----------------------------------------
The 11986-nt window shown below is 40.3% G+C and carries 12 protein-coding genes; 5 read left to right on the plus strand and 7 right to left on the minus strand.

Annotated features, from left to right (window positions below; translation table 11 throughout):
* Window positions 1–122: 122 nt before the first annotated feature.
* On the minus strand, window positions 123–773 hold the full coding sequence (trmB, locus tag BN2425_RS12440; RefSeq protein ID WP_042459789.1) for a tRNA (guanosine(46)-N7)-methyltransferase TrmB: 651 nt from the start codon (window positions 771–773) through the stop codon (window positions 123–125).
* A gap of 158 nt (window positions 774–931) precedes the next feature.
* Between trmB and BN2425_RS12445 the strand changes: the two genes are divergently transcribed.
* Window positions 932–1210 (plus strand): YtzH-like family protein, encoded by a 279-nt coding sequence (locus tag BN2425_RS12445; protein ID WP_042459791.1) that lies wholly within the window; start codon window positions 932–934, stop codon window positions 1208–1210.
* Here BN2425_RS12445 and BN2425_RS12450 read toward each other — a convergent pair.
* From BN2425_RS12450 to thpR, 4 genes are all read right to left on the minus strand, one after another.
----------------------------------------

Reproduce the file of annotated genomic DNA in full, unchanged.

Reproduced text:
The 11986-nt window shown below is 40.3% G+C and carries 12 protein-coding genes; 5 read left to right on the plus strand and 7 right to left on the minus strand.

Annotated features, from left to right (window positions below; translation table 11 throughout):
* Window positions 1–122: 122 nt before the first annotated feature.
* On the minus strand, window positions 123–773 hold the full coding sequence (trmB, locus tag BN2425_RS12440; RefSeq protein ID WP_042459789.1) for a tRNA (guanosine(46)-N7)-methyltransferase TrmB: 651 nt from the start codon (window positions 771–773) through the stop codon (window positions 123–125).
* A gap of 158 nt (window positions 774–931) precedes the next feature.
* Between trmB and BN2425_RS12445 the strand changes: the two genes are divergently transcribed.
* Window positions 932–1210 (plus strand): YtzH-like family protein, encoded by a 279-nt coding sequence (locus tag BN2425_RS12445; protein ID WP_042459791.1) that lies wholly within the window; start codon window positions 932–934, stop codon window positions 1208–1210.
* Here BN2425_RS12445 and BN2425_RS12450 read toward each other — a convergent pair.
* From BN2425_RS12450 to thpR, 4 genes are all read right to left on the minus strand, one after another.